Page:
A New, Progressive Economic Strategy, Part 1

Looking out onto the smoky, endless skyline of Seoul, Korea, I think about our two nations’ similar economic paths, from abject underdevelopment to world-class modernization and wealth. In the 19th century, there was one place in the world that managed to move all the way up from low-income to high-income, and that was the United States. From 1870 to 1970, another society, Japan, managed the same achievement. Now, one other society will make the same great leap from 1960 to 2030 or so, and it will be Korea. If you doubt it, consider that since 1960, the real per capita income of Koreans has grown 37-fold, and the country’s real GDP has expanded up 50-times. They’ve managed it in much the same way we did – making huge, sustained investments in education and infrastructure; sustaining a voracious work ethic animated by meaningful jobs open to anyone able to perform them; adopting astute policies that support native businesses but also expose them to foreign competition from more advanced rivals; and setting global ambitions for the nation’s economy. 

Yet, even these achievements by Korea in this period and by ourselves a while ago don’t guarantee future success. Korean policymakers, businesses and workers certainly all face difficult challenges. But our interest here lies in our own, future path. President Obama and Congress, beset by a series of crises, have found themselves playing the role of a fire brigade. To his genuine credit, the President reached past the fires around him to drive basic health care reforms, a remarkable exercise of presidential will even if we’re unsure of their real costs and benefits. Alas, the achievement represents only a modest piece of a larger economic strategy still waiting to be articulated and carried out, if we are to hope for a better economic future than the one being deeded to most Americans by the mistakes and dismal neglect of the preceding administration.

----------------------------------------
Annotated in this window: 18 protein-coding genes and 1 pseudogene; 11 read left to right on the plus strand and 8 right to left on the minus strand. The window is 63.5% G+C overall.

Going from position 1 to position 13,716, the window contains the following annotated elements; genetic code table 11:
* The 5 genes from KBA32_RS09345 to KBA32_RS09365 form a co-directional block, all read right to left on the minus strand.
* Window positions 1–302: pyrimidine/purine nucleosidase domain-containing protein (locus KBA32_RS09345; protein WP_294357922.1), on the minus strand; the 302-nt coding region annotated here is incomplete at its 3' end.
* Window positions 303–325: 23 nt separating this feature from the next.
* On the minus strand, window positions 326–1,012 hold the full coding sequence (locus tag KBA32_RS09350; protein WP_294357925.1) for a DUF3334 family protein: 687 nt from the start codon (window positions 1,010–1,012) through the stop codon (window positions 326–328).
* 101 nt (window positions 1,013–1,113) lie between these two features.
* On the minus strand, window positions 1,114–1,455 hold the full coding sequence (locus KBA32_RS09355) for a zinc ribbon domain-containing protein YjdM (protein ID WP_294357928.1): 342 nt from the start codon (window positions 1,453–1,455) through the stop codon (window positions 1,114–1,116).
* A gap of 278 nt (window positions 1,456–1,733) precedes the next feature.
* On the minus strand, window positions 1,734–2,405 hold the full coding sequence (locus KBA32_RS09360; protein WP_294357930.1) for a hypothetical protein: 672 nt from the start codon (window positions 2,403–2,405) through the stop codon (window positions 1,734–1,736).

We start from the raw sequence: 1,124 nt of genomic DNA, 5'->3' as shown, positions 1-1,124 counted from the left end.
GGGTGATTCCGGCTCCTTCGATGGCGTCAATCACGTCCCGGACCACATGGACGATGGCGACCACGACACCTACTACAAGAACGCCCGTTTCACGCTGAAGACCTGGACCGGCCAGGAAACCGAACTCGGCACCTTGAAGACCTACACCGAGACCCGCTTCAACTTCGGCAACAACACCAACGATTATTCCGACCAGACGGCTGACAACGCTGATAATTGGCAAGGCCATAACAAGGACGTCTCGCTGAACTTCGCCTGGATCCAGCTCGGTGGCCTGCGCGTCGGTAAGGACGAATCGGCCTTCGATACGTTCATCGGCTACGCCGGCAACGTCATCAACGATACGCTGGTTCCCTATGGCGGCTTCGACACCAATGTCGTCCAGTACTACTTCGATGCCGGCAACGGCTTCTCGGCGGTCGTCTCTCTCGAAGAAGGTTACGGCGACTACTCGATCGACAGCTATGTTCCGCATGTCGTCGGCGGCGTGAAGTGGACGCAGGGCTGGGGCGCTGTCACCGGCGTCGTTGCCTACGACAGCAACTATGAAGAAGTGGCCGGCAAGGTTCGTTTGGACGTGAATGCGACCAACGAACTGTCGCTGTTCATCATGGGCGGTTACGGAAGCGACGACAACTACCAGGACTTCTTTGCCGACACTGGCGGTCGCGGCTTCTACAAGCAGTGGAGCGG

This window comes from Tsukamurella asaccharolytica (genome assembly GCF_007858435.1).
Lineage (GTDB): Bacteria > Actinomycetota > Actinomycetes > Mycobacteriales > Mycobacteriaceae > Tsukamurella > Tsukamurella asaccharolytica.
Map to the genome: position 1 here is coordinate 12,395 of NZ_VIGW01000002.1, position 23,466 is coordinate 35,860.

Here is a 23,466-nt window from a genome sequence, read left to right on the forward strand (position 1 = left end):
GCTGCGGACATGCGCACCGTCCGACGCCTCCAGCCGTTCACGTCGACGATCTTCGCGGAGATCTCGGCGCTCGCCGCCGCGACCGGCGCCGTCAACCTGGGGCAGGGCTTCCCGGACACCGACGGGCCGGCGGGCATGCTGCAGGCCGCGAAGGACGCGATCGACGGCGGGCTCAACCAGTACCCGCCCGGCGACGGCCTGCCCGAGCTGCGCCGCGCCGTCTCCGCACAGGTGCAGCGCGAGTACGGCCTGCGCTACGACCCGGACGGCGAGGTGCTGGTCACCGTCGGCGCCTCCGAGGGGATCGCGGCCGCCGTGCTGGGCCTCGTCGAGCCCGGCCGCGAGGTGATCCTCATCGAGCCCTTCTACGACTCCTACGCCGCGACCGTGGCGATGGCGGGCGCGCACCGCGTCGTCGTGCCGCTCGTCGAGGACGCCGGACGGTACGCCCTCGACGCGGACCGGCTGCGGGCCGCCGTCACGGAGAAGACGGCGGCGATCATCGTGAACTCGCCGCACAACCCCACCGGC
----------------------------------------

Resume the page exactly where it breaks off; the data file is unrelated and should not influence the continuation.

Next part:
This is the first of three essays in which we will lay out a new economic strategy for the next decade. The last time such large ambitions were seriously attempted, they it came from conservatives led by Ronald Reagan, who also tried to surmount the emergencies of his time with broader reforms. Perhaps less than half of that attempt proved to be sound, and more than half clearly was not; but they all left long legacies. The big task for Mr. Obama and progressives today is to think and act as big as Reagan, and get at least three-quarters of it right this time.